Chronic pain can be an affliction that turns normal living and functioning upside down. Quality of life will be negatively affected, and often depression and anxiety are resulting mental problems. Effective pain relief is crucial, but often there are undesirable side effects to pain medication, and the patient will explore other avenues that bring a measure of relief. Amy Burleson, Psy.D. of the Cleveland Clinic’s chronic pain rehabilitation program found that chronic pain patients were physically deconditioned due to chronic pain and a chronic lack of physical activity. Depression and other mood disorder also were very common. A 10 minute exercise program was added to the treatment of a group of 28 patients who suffered of various chronic pains: back pain, fibromyalgia, neuropathy and migraines. Patients started a simple routine of walking on a treadmill, starting with a low speed of 1 mile per hour and increasing the speed every few minutes, till they walked at a speed of 3 miles per hour, a speed which was manageable for all patients. After 3 weeks patients found that their physical endurance had increased. They also experienced less depression and anxiety. Even more remarkable was the fact that the patients’ pain perception had diminished.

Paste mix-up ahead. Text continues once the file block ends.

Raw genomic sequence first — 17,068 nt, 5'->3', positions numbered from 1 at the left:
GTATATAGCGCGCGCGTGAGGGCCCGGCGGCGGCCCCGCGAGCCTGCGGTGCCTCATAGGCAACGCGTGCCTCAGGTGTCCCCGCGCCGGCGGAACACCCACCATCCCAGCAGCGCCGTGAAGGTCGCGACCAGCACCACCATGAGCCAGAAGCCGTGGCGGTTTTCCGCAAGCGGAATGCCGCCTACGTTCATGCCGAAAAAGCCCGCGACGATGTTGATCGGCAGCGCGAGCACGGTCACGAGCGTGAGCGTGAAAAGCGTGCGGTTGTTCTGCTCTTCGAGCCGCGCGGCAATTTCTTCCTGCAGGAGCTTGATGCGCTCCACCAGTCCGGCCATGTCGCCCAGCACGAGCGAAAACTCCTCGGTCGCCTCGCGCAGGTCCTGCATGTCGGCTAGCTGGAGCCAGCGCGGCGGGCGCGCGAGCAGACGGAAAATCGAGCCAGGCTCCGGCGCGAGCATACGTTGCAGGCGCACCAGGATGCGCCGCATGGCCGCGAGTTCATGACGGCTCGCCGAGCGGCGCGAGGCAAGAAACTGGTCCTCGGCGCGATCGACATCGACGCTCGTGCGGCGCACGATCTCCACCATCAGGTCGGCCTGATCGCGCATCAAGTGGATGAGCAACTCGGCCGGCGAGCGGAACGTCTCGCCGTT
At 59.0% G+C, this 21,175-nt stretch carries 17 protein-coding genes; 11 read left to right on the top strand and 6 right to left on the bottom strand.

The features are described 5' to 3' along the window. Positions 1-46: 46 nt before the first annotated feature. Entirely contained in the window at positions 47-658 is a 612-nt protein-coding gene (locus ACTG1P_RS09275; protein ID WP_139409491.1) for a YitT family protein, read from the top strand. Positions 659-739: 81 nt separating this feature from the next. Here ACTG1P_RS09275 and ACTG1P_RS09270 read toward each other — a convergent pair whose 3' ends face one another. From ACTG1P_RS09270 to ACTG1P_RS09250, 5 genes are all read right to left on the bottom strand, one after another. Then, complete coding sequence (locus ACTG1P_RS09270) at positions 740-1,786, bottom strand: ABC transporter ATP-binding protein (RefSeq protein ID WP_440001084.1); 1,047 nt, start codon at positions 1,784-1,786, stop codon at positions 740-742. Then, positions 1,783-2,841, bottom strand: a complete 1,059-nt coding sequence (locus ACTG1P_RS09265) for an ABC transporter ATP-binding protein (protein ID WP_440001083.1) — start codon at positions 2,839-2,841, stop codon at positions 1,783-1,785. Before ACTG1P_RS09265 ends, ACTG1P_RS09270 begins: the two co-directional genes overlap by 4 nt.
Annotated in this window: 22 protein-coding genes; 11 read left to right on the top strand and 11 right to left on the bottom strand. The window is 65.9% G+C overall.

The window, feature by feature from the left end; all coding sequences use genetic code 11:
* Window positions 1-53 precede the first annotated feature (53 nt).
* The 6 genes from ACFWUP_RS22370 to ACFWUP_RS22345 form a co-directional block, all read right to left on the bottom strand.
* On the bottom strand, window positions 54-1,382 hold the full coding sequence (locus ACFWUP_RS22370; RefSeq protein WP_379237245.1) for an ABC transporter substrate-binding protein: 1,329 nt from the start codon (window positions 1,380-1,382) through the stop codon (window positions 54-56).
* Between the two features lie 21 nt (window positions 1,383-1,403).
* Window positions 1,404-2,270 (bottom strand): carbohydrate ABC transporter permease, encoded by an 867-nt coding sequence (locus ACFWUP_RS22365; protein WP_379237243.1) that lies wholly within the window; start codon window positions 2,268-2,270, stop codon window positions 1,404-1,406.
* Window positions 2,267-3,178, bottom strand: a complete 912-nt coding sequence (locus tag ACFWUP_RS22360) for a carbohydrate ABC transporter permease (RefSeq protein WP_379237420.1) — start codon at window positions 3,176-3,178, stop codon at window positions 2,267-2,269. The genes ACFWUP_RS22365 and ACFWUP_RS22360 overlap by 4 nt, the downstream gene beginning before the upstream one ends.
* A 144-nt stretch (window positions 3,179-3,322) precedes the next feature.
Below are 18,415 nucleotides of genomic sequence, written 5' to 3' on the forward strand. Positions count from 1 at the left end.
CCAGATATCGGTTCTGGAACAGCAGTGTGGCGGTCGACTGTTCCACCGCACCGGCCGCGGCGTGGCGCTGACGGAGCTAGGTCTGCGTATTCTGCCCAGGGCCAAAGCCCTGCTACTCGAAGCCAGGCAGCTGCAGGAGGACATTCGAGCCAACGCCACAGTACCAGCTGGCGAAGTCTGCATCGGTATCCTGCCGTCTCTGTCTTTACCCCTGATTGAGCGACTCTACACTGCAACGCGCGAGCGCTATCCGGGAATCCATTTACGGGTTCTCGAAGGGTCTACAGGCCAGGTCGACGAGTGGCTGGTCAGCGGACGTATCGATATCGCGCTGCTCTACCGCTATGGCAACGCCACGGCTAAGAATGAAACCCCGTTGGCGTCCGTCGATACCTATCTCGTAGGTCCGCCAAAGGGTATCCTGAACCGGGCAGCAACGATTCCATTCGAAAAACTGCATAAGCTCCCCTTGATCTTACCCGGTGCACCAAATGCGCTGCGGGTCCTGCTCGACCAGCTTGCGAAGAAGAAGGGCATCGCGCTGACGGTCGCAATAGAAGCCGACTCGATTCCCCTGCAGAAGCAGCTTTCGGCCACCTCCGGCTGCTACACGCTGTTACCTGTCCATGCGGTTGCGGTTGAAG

Likert scale scores which were used in the assessment of pain perception showed a drop from 7.32 in the beginning of the program to 2.75 at 3 weeks. It is obvious that even mild exercise has benefits for patients with chronic pain: the overall well being receives a noticeable boost through an approach that has no pharmacological impact, no side effects and has no high cost of health care.
More information on the right dose of exercise: http://nethealthbook.com/health-nutrition-and-fitness/fitness/right-dose-exercise/
Reference: Pain Medicine, Volume 9, Issue 1, Page 88-141 (January/February 2008)
Last edited November 3, 2014